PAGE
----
In search of nursing : the long-term impact of the New Zealand health reforms on ward nursing : a thesis presented in fulfilment of the requirements for the degree of Doctor of Philosophy in Nursing at Massey University, Manawatu, New Zealand
This thesis began with my curiosity about why, despite repeated attention to nurses’ health assessment skills (at undergraduate and professional development level), it has remained an under-utilised skill. A focused ethnography was conducted in six acute wards of a provincial New Zealand hospital. Twelve registered nurses were observed and interviewed in the first phase of the research and multiple additional primary data sources were utilised. Early findings indicated that nurses did not undertake health assessment and raised much broader questions about the nature of ward nursing practice and the amount of control ward nurses have over their work environment and their own nursing practice. The research was extended to include seven stakeholders, senior nurses who had good insight and knowledge of ward nursing practice. A structuration theory lens was applied to assist in the analytic process.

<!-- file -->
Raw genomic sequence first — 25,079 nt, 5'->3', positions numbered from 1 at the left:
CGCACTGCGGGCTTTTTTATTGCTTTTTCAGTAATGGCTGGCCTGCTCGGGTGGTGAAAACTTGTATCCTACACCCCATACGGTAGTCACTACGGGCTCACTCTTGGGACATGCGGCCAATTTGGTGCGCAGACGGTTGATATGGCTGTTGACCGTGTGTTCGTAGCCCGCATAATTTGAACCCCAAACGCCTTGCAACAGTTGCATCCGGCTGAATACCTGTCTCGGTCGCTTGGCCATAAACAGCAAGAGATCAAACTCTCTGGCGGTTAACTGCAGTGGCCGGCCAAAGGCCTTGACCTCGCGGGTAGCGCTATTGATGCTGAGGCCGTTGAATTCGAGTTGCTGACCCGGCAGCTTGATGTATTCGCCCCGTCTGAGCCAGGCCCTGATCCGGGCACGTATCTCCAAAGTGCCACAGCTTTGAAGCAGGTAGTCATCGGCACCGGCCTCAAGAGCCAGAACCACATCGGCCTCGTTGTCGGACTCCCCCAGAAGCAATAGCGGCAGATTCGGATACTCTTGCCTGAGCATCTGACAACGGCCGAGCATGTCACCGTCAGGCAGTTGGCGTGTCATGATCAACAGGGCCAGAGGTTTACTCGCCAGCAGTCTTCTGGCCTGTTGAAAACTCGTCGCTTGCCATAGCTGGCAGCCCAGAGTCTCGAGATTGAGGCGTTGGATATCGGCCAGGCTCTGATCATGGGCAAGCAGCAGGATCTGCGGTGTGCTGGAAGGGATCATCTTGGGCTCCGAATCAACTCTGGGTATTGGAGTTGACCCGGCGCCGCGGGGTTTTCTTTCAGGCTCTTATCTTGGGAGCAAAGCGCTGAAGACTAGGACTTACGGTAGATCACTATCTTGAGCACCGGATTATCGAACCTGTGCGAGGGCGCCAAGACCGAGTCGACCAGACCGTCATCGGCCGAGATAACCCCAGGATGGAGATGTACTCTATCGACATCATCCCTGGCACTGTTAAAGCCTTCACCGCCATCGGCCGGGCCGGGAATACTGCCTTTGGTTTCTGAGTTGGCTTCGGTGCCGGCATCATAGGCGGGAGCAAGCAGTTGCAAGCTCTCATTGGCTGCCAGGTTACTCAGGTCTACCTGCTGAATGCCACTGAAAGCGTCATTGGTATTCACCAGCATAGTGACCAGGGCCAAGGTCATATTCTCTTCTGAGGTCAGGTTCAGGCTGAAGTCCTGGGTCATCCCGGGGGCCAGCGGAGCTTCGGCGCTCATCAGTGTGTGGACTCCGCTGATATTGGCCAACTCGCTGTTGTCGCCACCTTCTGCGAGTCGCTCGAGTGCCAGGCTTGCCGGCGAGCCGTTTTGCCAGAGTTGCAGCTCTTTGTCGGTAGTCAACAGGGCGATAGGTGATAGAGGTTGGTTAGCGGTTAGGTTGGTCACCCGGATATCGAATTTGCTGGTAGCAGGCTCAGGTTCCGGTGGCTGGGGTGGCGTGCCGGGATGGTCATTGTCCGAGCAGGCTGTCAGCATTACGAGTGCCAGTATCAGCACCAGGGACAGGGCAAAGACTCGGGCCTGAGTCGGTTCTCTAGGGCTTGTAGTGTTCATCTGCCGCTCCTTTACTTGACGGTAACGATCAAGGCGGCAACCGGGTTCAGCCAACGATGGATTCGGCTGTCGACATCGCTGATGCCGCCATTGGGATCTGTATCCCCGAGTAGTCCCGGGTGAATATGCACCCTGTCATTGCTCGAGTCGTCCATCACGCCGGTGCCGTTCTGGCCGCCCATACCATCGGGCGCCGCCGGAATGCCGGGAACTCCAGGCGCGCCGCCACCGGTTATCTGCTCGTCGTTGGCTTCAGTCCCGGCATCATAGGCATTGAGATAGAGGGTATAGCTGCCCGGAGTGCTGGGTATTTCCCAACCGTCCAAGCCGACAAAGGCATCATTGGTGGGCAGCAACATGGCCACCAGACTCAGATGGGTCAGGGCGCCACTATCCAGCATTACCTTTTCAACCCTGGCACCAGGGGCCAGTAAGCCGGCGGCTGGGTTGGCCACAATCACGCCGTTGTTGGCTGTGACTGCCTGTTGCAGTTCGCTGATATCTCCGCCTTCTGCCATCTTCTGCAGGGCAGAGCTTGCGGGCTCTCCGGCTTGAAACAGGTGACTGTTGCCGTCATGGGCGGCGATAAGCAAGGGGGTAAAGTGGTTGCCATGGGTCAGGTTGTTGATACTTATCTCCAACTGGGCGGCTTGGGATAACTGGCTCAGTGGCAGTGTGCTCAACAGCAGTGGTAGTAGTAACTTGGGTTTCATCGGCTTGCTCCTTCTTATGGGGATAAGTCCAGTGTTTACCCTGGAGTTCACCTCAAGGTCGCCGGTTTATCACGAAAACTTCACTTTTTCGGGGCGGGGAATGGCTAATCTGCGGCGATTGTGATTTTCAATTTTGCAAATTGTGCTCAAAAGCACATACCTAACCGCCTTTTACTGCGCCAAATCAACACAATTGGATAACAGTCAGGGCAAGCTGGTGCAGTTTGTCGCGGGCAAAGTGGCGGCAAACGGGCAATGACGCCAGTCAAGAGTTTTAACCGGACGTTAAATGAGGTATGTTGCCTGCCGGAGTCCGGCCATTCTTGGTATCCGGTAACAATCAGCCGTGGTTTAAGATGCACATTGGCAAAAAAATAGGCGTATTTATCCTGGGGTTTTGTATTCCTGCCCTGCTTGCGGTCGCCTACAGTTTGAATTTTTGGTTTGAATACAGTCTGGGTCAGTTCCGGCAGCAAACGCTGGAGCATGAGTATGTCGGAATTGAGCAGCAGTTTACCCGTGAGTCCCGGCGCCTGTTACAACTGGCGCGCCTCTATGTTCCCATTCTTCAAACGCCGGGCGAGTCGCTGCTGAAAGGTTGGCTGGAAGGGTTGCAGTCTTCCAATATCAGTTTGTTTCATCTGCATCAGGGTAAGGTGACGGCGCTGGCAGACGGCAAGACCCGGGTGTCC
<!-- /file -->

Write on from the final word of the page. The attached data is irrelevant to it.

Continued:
The findings of this research reveal the long-term impact of the NZ health reforms on ward nursing practice. The introduction of generic management principles and the continuous restructuring of the health care environment have impacted on nursing practice and reduced nurses’ autonomy. Nurses have come to rely on standardised documented processes to provide essential care, relying significantly less on knowledge of a patient’s actual health status.
Much recent local and international quantitative research has revealed a number of concerning findings about the reduced time nurses spend at the bedside, the complexity of nursing work flow, the increase in interruptions, missed nursing care, and the vital role nurses have in preventing many adverse events and unexpected deaths. This thesis provides a rich qualitative understanding of the circumstances behind these quantitative findings and reveals that nurses are now struggling to provide care consistent with the ethos of nursing. I argue that challenging the nature of nurse education will not improve nurses’ ability to deliver nursing care. Instead I argue that the current acute ward environment does not support registered nurses to provide the nature of care for which their education has prepared them.